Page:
Interludes sound cool, but many players, when faced with the need to invent a whole story out of basically nothing, might find themselves unsure how to even begin. “I need to create a tale of victory! Err…  …What now?”

Leading Questions

A good place to start is with a few questions that will get your imagination going. The interlude rules already have a few kick-starting questions. Most subjects can be further explored with questions along these lines:

Why did it happen? That is, what was the cause, or causes, that led to that event happening?

Example: I need to create a story about victory. Well, why did I win? Maybe that makes me start thinking about one of my cool powers: I can produce a flame nova. Maybe I won thanks to that. But my flame nova is reactive – it explodes only after I’m being hit, I can’t actually control it. So maybe I got a victory without intending to? It might be a funny story of how I won without noticing.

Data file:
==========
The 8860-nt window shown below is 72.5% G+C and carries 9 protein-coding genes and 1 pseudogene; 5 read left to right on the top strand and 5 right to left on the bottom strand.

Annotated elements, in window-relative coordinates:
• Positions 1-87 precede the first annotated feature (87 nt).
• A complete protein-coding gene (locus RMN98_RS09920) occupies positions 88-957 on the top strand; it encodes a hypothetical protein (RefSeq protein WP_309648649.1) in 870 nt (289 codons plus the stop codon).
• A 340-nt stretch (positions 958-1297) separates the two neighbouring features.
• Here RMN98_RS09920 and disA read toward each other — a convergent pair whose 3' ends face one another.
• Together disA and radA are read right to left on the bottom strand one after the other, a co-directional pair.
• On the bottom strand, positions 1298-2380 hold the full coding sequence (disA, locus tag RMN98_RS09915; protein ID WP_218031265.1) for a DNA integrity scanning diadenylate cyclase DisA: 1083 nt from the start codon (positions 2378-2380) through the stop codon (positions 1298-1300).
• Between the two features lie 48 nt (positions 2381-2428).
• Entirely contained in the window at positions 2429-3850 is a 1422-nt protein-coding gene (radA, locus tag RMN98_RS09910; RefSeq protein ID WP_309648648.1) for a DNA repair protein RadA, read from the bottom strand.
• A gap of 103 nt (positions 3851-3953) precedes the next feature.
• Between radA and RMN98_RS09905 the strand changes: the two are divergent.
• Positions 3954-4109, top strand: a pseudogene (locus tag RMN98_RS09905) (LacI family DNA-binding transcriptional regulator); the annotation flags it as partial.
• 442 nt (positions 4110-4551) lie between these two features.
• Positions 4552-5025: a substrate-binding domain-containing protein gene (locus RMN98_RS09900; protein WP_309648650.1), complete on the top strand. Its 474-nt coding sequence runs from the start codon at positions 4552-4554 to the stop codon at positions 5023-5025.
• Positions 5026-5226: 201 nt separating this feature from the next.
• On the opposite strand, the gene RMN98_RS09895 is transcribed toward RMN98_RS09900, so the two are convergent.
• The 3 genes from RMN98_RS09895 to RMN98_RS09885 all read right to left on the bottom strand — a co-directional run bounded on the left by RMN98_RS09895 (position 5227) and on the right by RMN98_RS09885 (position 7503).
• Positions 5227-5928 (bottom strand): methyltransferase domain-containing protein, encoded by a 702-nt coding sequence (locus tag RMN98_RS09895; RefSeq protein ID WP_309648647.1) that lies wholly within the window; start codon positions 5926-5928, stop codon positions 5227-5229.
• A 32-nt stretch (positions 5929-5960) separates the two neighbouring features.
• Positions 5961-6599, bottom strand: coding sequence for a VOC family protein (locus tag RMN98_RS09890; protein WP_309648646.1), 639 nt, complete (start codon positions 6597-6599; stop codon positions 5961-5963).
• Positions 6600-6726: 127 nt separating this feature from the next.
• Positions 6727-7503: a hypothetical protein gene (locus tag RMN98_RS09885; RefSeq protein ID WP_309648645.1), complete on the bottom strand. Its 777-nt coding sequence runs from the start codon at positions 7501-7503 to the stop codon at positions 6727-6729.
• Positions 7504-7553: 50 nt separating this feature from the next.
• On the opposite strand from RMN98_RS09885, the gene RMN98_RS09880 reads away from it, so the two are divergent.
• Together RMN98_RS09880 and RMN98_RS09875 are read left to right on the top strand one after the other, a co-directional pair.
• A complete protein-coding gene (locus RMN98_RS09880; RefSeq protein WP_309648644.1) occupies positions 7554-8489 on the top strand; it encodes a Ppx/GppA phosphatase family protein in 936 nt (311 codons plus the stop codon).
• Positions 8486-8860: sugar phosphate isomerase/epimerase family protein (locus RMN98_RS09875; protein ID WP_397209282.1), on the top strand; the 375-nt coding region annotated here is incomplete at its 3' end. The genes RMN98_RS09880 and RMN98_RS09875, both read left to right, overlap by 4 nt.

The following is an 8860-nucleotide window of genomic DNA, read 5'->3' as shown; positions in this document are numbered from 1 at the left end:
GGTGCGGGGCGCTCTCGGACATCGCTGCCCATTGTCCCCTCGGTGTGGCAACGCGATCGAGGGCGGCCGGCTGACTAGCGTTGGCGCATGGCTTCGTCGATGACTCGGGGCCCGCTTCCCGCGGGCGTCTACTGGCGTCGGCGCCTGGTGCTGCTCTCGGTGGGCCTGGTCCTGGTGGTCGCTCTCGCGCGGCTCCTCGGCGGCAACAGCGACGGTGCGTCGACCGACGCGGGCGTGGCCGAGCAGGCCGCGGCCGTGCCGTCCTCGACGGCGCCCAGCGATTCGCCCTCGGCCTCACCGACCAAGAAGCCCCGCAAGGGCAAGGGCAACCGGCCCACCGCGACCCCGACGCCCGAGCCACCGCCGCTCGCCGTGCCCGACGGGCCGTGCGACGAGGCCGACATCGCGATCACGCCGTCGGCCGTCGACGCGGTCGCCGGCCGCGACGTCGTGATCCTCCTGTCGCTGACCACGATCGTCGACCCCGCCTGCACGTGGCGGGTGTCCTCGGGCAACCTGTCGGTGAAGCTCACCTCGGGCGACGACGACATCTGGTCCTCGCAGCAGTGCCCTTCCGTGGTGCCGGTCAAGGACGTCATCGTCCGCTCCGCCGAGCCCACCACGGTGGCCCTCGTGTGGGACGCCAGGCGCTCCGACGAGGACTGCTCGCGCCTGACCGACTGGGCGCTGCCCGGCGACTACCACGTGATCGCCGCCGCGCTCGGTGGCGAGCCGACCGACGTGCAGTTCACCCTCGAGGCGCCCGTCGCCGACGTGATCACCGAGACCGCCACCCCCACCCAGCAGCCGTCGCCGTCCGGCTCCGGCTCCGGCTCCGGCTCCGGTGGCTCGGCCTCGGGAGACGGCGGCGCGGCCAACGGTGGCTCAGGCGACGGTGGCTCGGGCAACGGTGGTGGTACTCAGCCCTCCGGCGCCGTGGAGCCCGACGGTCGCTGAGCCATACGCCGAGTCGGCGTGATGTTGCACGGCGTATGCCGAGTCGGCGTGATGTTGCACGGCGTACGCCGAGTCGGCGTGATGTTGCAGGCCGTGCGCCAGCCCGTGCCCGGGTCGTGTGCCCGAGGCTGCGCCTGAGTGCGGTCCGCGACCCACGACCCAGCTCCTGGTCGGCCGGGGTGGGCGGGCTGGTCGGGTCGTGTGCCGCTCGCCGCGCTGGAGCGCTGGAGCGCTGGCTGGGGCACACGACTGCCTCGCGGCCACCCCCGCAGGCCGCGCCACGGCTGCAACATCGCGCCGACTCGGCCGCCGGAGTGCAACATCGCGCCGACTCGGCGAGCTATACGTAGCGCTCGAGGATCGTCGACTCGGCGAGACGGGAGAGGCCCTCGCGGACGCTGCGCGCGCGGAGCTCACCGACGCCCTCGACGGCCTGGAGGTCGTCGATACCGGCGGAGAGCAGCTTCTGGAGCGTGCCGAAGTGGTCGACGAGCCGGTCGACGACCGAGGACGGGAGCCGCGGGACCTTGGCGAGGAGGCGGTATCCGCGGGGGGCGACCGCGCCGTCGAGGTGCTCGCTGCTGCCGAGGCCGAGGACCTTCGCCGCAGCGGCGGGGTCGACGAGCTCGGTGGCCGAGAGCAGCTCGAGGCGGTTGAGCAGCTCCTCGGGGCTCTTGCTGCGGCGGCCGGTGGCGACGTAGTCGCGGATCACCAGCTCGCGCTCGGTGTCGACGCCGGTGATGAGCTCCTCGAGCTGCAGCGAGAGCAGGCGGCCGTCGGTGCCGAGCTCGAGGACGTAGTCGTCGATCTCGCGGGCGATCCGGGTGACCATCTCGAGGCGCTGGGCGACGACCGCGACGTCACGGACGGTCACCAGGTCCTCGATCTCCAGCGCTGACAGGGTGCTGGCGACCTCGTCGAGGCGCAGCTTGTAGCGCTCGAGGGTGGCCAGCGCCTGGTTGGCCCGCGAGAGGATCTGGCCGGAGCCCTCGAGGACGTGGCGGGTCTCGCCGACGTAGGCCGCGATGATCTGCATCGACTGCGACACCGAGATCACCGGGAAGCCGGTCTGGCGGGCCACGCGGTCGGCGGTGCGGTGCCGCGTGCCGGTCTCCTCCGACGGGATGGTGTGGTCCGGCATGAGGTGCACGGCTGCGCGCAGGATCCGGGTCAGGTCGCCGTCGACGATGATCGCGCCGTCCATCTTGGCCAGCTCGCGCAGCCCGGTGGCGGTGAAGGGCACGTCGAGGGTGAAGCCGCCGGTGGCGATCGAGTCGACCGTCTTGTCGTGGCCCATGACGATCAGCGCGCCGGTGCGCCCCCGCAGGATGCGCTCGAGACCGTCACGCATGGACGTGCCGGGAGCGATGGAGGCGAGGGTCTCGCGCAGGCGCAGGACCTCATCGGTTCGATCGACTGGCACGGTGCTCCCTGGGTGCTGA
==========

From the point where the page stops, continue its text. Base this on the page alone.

When did it happen? In relation to my character’s timeline. Was it during an event that we’ve already established, or was it something new? Generally speaking, it’s best to explore new periods only when I’m looking to expand the scope of my character; otherwise, it’s preferable to focus on known points in time and develop them further.

Example: I know my character participated in the fight against the Xindi Invasion, a huge event during which many superheroes fought the alien menace. This sounds like a fertile ground for stories about victories (as well as losses!), so I’ll start by taking a few of the things we already know about the Invasion and combine them. (see later)

Who was there? People are super-important, and relationships are the basis for some very interesting RP moments. Choose a person you’d like to know more about, and find out how they’re relevant to the story. Maybe it’s time to discover something new about them! Or perhaps they’re participating in exactly the role they always do.